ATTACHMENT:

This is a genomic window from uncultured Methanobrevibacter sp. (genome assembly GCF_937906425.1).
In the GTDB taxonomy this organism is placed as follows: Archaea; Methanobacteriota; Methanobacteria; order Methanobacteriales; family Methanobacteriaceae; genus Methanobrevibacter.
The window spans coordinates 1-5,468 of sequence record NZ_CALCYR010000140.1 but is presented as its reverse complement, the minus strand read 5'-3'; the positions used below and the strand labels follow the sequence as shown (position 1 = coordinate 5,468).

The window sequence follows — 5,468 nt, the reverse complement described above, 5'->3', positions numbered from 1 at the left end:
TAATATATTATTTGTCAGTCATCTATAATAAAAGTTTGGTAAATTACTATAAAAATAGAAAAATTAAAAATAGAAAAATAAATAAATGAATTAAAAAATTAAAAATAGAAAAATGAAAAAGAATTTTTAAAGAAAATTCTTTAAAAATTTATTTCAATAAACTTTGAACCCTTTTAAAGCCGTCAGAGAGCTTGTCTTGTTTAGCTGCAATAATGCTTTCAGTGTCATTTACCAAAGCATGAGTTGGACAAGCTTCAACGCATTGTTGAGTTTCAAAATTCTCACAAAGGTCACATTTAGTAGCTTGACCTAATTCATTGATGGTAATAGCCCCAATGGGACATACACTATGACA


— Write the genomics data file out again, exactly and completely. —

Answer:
This is a genomic window from uncultured Methanobrevibacter sp. (genome assembly GCF_937906425.1).
In the GTDB taxonomy this organism is placed as follows: Archaea; Methanobacteriota; Methanobacteria; order Methanobacteriales; family Methanobacteriaceae; genus Methanobrevibacter.
The window spans coordinates 1-5,468 of sequence record NZ_CALCYR010000140.1 but is presented as its reverse complement, the minus strand read 5'-3'; the positions used below and the strand labels follow the sequence as shown (position 1 = coordinate 5,468).

The window sequence follows — 5,468 nt, the reverse complement described above, 5'->3', positions numbered from 1 at the left end:
TAATATATTATTTGTCAGTCATCTATAATAAAAGTTTGGTAAATTACTATAAAAATAGAAAAATTAAAAATAGAAAAATAAATAAATGAATTAAAAAATTAAAAATAGAAAAATGAAAAAGAATTTTTAAAGAAAATTCTTTAAAAATTTATTTCAATAAACTTTGAACCCTTTTAAAGCCGTCAGAGAGCTTGTCTTGTTTAGCTGCAATAATGCTTTCAGTGTCATTTACCAAAGCATGAGTTGGACAAGCTTCAACGCATTGTTGAGTTTCAAAATTCTCACAAAGGTCACATTTAGTAGCTTGACCTAATTCATTGATGGTAATAGCCCCAATGGGACATACACTATGACA